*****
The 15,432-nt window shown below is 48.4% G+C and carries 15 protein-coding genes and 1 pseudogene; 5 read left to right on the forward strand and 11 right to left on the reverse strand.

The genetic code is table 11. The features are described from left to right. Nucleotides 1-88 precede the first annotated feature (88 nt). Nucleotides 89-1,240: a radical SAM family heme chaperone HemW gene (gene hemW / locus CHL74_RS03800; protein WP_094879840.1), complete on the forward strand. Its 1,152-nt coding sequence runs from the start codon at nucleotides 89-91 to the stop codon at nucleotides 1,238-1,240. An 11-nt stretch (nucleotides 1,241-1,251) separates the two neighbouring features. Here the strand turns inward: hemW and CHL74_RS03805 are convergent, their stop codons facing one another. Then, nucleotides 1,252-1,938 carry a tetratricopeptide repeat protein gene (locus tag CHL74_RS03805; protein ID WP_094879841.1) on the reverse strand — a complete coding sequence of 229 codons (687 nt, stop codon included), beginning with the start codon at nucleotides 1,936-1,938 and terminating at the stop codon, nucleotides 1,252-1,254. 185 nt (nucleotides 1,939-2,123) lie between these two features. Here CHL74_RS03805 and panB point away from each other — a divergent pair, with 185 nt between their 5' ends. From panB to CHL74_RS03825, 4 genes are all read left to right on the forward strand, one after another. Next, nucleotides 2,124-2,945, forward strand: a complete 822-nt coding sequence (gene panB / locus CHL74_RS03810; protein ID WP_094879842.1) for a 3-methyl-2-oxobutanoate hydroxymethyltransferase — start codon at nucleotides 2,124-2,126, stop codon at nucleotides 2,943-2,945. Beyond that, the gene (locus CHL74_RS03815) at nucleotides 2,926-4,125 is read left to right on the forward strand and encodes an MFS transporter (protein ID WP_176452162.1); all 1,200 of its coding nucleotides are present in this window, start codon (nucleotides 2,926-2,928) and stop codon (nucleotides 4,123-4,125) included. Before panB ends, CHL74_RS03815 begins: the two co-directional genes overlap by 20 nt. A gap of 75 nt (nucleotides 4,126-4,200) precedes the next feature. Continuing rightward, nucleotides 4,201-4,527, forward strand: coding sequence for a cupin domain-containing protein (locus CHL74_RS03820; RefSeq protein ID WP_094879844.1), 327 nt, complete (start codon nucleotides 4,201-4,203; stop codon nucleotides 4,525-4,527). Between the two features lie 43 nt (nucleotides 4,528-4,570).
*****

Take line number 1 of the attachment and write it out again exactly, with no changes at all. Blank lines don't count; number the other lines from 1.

The 15,432-nt window shown below is 48.4% G+C and carries 15 protein-coding genes and 1 pseudogene; 5 read left to right on the forward strand and 11 right to left on the reverse strand.